May 13, 2019
MIT researchers have found that tracking specific changes in the number of chromosomes inside prostate cancer cells might help determine whether tumors should be treated, reports Robert Preidt for HealthDay News. “Besides giving new insights into how prostate tumors form and spread, the chromosomal data might someday be employed clinically to inform risk stratification and treatment decisions,” Preidt explains.
Profs. Michael Strano and Sheila Kennedy have developed an exhibit for the Cooper Hewitt Design Triennial, which explores how Strano’s glowing plant research could be part of a sustainable energy future. “The pair is one of 62 design teams involved in the [Triennial], which highlights innovative ways humans are engaging with nature,” writes Emily Matchar for Smithsonian.
The new MIT-Air Force AI Accelerator “will look at improving Air Force operations and addressing larger societal needs, such as responses to disasters and medical readiness,” reports Breanne Kovatch for The Boston Globe. “The AI Accelerator provides us with an opportunity to develop technologies that will be vectors for positive change in the world,” says Prof. Daniela Rus.
In an excerpt from her new book published in The Wall Street Journal, President Emerita Susan Hockfield explores how the convergence between biology and engineering is driving the development of new tools to tackle pressing human problems. Hockfield writes that for these world-changing technologies to be realized requires “not only funding and institutional support but, more fundamentally, a commitment to collaboration among unlikely partners.”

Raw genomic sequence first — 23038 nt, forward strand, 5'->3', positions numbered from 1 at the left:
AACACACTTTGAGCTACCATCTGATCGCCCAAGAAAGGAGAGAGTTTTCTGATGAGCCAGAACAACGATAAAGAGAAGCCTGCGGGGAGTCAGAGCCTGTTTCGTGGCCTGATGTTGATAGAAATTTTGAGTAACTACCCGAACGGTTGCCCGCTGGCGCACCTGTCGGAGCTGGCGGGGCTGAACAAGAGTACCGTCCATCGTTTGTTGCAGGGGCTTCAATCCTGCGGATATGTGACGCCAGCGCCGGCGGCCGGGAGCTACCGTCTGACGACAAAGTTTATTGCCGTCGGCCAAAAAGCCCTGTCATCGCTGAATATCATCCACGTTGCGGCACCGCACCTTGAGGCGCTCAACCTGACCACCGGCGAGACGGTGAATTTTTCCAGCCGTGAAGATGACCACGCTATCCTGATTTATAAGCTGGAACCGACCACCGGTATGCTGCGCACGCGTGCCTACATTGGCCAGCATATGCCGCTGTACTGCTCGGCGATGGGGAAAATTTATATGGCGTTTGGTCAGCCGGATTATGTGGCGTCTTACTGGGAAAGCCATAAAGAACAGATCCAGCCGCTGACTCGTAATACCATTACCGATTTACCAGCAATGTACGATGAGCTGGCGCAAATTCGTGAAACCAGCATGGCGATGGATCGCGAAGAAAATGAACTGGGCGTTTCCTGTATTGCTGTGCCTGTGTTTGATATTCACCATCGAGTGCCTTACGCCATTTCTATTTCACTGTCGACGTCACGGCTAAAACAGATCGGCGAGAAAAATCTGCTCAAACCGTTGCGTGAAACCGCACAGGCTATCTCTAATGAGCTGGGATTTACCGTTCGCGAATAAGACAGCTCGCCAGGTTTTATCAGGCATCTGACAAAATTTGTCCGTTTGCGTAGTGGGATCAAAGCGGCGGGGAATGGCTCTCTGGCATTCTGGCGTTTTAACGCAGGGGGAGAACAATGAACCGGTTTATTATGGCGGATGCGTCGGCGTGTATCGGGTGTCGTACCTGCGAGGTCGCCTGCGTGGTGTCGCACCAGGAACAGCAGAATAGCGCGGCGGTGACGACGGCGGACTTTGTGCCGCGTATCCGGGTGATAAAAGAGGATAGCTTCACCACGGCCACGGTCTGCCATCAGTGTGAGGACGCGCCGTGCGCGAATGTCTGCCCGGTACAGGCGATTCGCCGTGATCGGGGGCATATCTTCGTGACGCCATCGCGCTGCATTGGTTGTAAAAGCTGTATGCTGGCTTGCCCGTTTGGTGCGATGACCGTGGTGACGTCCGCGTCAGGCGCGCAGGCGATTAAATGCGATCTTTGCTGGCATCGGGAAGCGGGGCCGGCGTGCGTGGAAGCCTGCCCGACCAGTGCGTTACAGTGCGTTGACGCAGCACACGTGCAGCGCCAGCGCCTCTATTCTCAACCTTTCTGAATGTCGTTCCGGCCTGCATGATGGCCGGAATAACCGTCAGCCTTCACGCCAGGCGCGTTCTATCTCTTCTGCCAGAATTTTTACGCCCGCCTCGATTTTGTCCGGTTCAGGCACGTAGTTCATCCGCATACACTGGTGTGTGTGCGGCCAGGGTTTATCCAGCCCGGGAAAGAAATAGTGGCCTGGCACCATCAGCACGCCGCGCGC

Graduate student John Urschel speaks with Karen Given of WBUR’s Only a Game about how his mother helped encourage his passion for mathematics. "Most kids get their allowance by, you know, mowing the lawn — things like this," Urschel says. "My mom, because she recognized that I was strong in math, wanted to encourage me with respect to math."
New Yorker reporter Adam Gopnick visits the MIT AgeLab to explore how researchers are developing new technologies aimed at improving the quality of life for people as they age. “Now that we’re living longer, how do we plan for what we’re going to do?” says AgeLab Director Joseph Coughlin of the lab’s mission.
Wired reporter Aarian Marshall spotlights how Prof. Sarah Williams has been developing digital tools to help map bus routes in areas that lack transportation maps. “The maps show that there is an order,” Williams explains. “There is, in fact, a system, and the system could be used to help plan new transportation initiatives.”